To my conservative friends, the three of you that I have left, marriage equality likely isn’t going anywhere. You have to decide if this is still a fight you want to pursue, but I would suggest that a better place to put your efforts is in strengthening the bonds of the church across racial lines. Work for justice in our cities. Help dismantle the prison industrial complex. There are real problems that can be worked on across ideological lines, and perhaps the relationships that are formed in working toward common goals can be healing and transformative.
Our working together to end racial injustice doesn’t mean you or I have to put “family values” on hold. Racial justice is a family value. And hey, evangelicals, you tend to develop pretty solid material on family and marriage. Adapt what you have to reach out to the same-sex couples who are struggling as newlyweds with what their new-found freedom means. Surround that couple with a loving community so that their marriage has the best chance of success. Same-sex marriage, in the end, is just marriage, and these couples are going to have the same challenges the rest of us do.
Derrick L. Weston is a teaching elder in the Presbyterian Church (U.S.A.), a community builder for the 29th Street Community Center, and cohost of the podcast God Complex Radio.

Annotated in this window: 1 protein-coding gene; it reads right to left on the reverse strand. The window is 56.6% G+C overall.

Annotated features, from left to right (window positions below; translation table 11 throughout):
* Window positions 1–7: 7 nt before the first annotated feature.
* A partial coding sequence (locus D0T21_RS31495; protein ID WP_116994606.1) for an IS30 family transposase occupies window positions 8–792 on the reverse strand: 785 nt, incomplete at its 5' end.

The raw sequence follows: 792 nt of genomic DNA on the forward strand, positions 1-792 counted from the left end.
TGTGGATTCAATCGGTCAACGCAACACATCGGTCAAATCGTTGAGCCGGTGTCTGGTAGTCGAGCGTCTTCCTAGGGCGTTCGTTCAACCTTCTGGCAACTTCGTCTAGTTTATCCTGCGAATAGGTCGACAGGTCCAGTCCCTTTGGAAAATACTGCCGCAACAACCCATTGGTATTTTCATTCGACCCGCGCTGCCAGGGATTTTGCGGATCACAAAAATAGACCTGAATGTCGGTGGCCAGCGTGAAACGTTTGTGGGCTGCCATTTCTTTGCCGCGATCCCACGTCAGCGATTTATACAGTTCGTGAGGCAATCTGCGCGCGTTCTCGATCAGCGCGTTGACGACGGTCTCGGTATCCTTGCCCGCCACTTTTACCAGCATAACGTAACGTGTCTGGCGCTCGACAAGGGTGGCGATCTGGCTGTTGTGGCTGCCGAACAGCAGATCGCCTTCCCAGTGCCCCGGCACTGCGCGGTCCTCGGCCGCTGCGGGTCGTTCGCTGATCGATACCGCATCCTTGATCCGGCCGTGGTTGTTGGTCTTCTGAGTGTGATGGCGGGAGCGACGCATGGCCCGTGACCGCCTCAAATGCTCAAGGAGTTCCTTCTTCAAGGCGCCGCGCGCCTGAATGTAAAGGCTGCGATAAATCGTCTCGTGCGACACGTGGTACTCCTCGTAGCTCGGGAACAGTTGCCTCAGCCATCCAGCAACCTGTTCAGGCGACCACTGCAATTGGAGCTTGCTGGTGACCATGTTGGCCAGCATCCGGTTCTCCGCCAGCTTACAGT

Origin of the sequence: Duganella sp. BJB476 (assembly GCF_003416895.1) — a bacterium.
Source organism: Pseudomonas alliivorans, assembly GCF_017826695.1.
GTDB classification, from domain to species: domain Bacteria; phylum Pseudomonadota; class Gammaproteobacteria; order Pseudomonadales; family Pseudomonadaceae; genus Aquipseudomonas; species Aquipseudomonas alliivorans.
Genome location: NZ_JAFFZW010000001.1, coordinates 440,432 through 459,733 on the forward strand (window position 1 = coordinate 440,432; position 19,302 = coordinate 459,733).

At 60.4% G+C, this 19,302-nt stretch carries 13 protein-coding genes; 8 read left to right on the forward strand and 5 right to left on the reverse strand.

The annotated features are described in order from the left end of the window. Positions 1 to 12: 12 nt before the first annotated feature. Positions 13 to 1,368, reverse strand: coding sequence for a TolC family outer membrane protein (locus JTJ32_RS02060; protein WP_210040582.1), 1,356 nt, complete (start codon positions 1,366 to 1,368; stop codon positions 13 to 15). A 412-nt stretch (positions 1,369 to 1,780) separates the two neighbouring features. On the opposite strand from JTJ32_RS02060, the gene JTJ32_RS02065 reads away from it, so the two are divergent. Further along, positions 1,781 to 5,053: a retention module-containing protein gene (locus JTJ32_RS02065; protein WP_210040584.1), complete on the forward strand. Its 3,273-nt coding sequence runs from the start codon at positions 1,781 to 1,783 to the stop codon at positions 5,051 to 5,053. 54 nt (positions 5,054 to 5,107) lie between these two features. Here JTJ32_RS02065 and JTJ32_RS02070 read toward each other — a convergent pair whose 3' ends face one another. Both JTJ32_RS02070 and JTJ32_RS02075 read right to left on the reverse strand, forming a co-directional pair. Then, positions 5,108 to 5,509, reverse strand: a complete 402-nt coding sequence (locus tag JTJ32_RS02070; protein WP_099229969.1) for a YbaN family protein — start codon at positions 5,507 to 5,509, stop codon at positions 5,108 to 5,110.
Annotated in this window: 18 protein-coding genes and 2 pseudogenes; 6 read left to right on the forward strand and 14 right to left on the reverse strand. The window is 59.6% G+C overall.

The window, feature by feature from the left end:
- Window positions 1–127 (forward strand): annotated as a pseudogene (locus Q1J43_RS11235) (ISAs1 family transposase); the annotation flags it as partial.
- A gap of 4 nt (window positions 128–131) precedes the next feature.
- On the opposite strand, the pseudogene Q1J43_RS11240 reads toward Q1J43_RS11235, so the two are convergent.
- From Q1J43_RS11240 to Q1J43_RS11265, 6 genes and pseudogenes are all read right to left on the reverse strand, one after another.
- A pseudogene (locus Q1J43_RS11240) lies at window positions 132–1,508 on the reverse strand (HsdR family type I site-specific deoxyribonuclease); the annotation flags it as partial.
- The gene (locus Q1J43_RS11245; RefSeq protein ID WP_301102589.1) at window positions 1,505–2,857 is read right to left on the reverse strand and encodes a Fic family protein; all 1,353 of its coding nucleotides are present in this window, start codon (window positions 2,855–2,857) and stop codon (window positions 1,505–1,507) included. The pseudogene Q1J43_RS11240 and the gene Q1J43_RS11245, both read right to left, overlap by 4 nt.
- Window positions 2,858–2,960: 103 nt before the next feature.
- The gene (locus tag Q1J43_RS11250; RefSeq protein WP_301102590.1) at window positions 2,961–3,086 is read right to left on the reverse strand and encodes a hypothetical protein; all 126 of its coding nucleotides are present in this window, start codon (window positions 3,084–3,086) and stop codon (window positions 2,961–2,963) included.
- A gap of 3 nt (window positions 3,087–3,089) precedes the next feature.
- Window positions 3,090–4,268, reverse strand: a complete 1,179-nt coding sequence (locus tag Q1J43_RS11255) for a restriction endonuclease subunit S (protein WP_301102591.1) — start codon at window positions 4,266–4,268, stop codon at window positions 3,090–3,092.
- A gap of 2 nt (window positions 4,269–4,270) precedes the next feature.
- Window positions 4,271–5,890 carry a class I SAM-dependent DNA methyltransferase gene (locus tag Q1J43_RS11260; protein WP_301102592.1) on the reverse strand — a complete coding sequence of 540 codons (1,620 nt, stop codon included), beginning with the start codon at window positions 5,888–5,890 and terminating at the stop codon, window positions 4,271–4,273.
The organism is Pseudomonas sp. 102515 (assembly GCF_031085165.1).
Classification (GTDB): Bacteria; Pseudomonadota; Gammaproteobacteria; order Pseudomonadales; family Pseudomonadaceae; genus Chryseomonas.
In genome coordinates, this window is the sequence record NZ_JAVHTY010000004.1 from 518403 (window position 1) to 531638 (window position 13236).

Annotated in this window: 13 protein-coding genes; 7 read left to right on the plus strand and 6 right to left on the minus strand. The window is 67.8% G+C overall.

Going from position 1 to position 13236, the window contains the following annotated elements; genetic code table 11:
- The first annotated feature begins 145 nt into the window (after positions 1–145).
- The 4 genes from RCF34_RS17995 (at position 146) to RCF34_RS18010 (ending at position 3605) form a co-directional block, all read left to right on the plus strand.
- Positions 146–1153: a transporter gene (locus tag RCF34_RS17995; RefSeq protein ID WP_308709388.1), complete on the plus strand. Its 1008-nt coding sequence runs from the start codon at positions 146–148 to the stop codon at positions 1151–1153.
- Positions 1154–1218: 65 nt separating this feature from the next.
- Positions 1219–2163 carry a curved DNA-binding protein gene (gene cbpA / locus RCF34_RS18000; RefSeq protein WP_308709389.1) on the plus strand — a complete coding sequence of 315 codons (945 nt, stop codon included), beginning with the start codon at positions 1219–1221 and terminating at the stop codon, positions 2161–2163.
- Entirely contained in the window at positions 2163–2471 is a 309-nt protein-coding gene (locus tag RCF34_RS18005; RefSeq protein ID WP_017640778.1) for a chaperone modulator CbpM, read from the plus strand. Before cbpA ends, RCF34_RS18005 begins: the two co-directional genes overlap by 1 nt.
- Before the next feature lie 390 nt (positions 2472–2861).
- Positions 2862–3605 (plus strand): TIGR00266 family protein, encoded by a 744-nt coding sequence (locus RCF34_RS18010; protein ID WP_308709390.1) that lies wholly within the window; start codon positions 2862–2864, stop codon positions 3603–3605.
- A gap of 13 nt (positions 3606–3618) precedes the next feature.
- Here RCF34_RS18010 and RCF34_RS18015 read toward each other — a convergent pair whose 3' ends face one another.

1. It’s not completely clear yet what implications the SCOTUS ruling holds for churches, but generally, the author’s statement appears true. The Office of the General Assembly has prepared a helpful Q&A resource about the ruling. To the matter raised by Rev. Weston, the statement says, “The Supreme Court recognized that religious individuals and institutions may continue to teach and practice sincerely held religious beliefs so we presume that clergy may not be compelled by the state to perform or officiate a marriage between two people that violates the sincerely held religious belief of the clergy. . . . The case does not speak about congregations. In some communities, if a congregation allows their building to be used as a ‘public accommodation’ by the community, the building may fall under the state or local anti-discrimination laws as a ‘public accommodation.’ If a congregation is clear that any building use must be approved by Session and keeps published guidelines about the use of buildings, a congregational worship space may be considered private property and not under the state or local ‘public accommodation’ laws. This is a fluid area of law and any congregation concerned about the use of their buildings should consult with a licensed attorney in their state.” The statement also notes that the PC(USA) Constitution clearly states that no teaching elder shall be compelled to perform and no session compelled to devote building space to a marriage service they believe contrary to their discernment of the Holy Spirit and understanding of the Word of God. Changes in PC(USA) policies do not make anyone do anything; they simply empower everyone to act on their own collective discernment.